Guidelines to Effective Planning
Effective planning deals with how to design a plan that
is right for you, a plan based on your schedule, your interests, and your
most productive times of day. Schedule no more than 60 to 75
percent of your time.
Short Term Planning
1. Schedule fixed blocks of time first. Start with time periods
that are usually predetermined. Other activities can then be scheduled
around them. Start with class time and work time, for example. Then
schedule other essential daily activities, such as eating and sleeping.
2. Include time for errands. Miscellaneous errands done throughout
the week are often neglected. These little errands can destroy a
tightly bound schedule and make us feel rushed all week. Plan time
for small errands, such as doing laundry and going grocery shopping.
3. Schedule time for fun. Constantly stimulating your brain with
new ideas and new challenges is important. However, your brain needs time
off to digest the information. It is important to "waste" time once
in a while.
4. Set realistic goals. Do not set yourself up for failure by "biting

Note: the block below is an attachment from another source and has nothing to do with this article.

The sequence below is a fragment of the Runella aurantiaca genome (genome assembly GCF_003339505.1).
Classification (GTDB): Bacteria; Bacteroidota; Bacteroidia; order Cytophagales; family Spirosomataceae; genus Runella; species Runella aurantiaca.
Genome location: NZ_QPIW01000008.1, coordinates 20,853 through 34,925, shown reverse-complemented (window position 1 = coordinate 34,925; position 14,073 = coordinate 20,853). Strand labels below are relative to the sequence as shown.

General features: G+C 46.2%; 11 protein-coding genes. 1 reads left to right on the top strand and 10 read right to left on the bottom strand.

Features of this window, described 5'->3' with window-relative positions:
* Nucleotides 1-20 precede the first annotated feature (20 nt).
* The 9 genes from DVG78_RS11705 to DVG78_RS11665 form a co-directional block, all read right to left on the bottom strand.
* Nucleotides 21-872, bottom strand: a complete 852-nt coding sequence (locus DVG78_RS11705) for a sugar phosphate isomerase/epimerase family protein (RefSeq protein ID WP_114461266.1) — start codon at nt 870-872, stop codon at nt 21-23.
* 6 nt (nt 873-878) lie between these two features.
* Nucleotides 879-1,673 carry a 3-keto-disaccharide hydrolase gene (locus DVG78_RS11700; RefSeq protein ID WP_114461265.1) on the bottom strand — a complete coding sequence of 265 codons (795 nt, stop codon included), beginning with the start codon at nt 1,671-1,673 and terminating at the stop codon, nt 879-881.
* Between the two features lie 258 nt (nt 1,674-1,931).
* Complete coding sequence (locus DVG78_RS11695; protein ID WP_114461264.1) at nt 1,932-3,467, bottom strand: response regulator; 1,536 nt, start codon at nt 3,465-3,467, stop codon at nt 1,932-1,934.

off more than you can chew". Be realistic in estimating the time
it will take you to complete a task. Sometimes it is even better
5. Allow flexibility in your schedule. Recognize that unexpected
things will happen throughout the day and plan for the unexpected. Leave
some blocks of unplanned time in your schedule for these unexpected emergencies.
6. Study two hours for every hour in class. It is standard advice
to allow two hours of study time for every hour you spend in class. More
is expected of you, as a student, in college than in high school.
The benefits of such a strategy will be apparent at exam time. However,
this is a guideline, not an absolute rule. Consider what is best
7. Avoid scheduling marathon study sessions. When possible, study
in shorter sessions. Shorter study sessions are more productive
than one massive study session. Your concentration level will determine
the length of your study sessions. If you must study in longer periods,
work on several subjects and avoid study similar subjects back to back.
Stop and rest for a few minutes every hour.
8. Set clear starting and stopping times. Tasks are often stretched
to fill the time we allot for them. The point of setting time limits is
to push ourselves a little and discover our maximum time potential.
Long Term Planning
While planning a day or week at a time is a powerful practice, seeing
how your days and weeks fit into the larger picture can yield even more
benefits. Long-term planners help you remember upcoming goals and/or
commitments. This plan is designed to refresh your memory of important